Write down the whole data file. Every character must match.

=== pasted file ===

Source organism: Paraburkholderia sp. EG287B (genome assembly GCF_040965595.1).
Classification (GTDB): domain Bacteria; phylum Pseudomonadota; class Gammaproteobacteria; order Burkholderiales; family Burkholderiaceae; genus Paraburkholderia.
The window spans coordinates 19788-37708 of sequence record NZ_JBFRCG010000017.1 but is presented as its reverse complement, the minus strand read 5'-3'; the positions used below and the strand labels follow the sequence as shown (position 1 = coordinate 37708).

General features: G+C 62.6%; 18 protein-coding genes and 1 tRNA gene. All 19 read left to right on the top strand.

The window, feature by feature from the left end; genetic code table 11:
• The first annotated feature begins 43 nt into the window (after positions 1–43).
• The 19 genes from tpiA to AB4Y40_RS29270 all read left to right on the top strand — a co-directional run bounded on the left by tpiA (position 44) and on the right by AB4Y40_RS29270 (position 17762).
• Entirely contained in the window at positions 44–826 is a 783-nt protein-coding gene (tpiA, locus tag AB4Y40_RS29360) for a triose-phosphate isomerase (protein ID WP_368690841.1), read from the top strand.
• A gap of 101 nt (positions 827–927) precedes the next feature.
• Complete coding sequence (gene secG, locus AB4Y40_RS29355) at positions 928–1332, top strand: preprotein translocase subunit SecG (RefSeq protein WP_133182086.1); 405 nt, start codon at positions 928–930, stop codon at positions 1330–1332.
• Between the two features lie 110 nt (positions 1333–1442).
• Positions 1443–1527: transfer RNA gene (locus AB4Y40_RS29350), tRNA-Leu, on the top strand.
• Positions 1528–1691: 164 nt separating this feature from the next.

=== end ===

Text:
Source organism: Paraburkholderia sp. EG287B (genome assembly GCF_040965595.1).
Classification (GTDB): domain Bacteria; phylum Pseudomonadota; class Gammaproteobacteria; order Burkholderiales; family Burkholderiaceae; genus Paraburkholderia.
The window spans coordinates 19788-37708 of sequence record NZ_JBFRCG010000017.1 but is presented as its reverse complement, the minus strand read 5'-3'; the positions used below and the strand labels follow the sequence as shown (position 1 = coordinate 37708).

General features: G+C 62.6%; 18 protein-coding genes and 1 tRNA gene. All 19 read left to right on the top strand.

The window, feature by feature from the left end; genetic code table 11:
• The first annotated feature begins 43 nt into the window (after positions 1–43).
• The 19 genes from tpiA to AB4Y40_RS29270 all read left to right on the top strand — a co-directional run bounded on the left by tpiA (position 44) and on the right by AB4Y40_RS29270 (position 17762).
• Entirely contained in the window at positions 44–826 is a 783-nt protein-coding gene (tpiA, locus tag AB4Y40_RS29360) for a triose-phosphate isomerase (protein ID WP_368690841.1), read from the top strand.
• A gap of 101 nt (positions 827–927) precedes the next feature.
• Complete coding sequence (gene secG, locus AB4Y40_RS29355) at positions 928–1332, top strand: preprotein translocase subunit SecG (RefSeq protein WP_133182086.1); 405 nt, start codon at positions 928–930, stop codon at positions 1330–1332.
• Between the two features lie 110 nt (positions 1333–1442).
• Positions 1443–1527: transfer RNA gene (locus AB4Y40_RS29350), tRNA-Leu, on the top strand.
• Positions 1528–1691: 164 nt separating this feature from the next.